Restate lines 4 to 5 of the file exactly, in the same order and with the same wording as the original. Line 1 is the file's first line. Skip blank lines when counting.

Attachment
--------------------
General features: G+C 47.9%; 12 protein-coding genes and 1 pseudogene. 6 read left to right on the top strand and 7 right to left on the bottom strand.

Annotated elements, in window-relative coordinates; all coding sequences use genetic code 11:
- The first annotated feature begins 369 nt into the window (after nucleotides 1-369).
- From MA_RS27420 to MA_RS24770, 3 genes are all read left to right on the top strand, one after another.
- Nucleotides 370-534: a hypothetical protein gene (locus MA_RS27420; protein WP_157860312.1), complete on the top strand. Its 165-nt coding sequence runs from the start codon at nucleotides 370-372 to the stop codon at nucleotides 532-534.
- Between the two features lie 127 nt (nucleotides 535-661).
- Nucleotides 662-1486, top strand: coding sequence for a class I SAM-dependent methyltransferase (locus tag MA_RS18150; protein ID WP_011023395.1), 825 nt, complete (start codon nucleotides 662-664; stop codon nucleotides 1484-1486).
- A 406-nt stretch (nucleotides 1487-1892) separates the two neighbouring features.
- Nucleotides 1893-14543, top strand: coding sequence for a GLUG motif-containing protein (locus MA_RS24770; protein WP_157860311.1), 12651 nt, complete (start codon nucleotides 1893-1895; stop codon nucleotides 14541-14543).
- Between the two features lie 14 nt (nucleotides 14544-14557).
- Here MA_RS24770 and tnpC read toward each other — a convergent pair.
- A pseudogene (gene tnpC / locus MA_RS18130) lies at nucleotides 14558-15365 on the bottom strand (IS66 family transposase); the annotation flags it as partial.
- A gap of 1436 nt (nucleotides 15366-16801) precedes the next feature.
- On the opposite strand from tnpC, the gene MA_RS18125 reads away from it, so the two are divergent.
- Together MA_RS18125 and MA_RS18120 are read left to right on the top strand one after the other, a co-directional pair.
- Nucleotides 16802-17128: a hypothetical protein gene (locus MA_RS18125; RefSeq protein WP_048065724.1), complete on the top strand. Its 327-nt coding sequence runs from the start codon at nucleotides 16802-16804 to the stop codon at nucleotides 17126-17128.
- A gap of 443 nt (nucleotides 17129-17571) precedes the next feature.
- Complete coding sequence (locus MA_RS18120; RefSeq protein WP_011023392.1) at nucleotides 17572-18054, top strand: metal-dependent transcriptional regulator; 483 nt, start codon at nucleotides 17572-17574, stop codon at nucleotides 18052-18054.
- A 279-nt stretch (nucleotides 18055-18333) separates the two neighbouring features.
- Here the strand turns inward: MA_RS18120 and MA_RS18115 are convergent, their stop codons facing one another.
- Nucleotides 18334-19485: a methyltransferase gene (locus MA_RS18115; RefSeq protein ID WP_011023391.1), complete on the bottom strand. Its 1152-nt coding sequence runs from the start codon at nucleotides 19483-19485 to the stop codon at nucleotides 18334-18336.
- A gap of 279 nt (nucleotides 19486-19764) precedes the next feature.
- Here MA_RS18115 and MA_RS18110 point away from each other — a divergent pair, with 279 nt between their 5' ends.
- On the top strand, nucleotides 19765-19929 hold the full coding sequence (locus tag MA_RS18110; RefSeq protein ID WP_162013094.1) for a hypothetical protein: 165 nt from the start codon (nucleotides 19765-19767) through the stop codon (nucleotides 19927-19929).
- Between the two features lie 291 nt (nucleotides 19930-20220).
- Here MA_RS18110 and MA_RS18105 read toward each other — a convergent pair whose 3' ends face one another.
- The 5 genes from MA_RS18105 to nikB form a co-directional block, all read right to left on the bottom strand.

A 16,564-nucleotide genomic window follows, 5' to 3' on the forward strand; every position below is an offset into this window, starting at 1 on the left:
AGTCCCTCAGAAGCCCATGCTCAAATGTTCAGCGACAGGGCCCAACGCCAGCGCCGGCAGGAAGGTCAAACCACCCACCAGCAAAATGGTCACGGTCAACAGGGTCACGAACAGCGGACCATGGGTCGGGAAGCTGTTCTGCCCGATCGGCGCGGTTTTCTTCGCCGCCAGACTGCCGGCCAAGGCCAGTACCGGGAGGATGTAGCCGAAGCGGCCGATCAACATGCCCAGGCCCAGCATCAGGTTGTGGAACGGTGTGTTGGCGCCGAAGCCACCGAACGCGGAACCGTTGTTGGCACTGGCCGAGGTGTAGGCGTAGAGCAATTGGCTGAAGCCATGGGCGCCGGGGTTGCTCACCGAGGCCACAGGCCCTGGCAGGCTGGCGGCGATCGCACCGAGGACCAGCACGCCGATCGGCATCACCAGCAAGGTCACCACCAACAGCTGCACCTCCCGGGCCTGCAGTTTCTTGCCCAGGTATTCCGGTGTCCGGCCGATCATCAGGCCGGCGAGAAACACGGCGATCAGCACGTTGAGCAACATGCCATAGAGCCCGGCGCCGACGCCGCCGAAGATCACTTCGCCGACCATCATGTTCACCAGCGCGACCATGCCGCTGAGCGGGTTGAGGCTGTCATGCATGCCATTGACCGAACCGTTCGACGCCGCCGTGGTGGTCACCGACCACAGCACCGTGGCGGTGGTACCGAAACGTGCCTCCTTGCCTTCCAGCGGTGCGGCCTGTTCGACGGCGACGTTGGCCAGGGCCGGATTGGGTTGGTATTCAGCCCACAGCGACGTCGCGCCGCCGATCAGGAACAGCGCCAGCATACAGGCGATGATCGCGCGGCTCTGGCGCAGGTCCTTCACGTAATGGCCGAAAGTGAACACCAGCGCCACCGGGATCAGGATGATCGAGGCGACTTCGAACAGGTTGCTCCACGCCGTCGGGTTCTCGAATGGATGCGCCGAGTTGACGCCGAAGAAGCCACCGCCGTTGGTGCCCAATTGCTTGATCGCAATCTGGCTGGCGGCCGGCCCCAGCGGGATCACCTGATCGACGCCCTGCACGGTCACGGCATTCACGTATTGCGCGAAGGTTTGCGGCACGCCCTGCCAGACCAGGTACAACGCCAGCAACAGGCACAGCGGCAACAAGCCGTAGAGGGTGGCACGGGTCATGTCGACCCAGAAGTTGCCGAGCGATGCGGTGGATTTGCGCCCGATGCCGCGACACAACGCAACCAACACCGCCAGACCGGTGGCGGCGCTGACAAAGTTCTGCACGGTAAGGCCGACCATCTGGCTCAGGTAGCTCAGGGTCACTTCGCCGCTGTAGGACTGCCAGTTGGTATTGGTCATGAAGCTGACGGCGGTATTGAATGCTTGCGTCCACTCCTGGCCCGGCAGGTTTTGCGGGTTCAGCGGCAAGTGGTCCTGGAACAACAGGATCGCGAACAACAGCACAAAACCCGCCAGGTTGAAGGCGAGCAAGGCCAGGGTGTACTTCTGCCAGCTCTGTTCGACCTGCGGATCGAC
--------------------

- From MA_RS27420 to MA_RS24770, 3 genes are all read left to right on the top strand, one after another.
- Nucleotides 370-534: a hypothetical protein gene (locus MA_RS27420; protein WP_157860312.1), complete on the top strand. Its 165-nt coding sequence runs from the start codon at nucleotides 370-372 to the stop codon at nucleotides 532-534.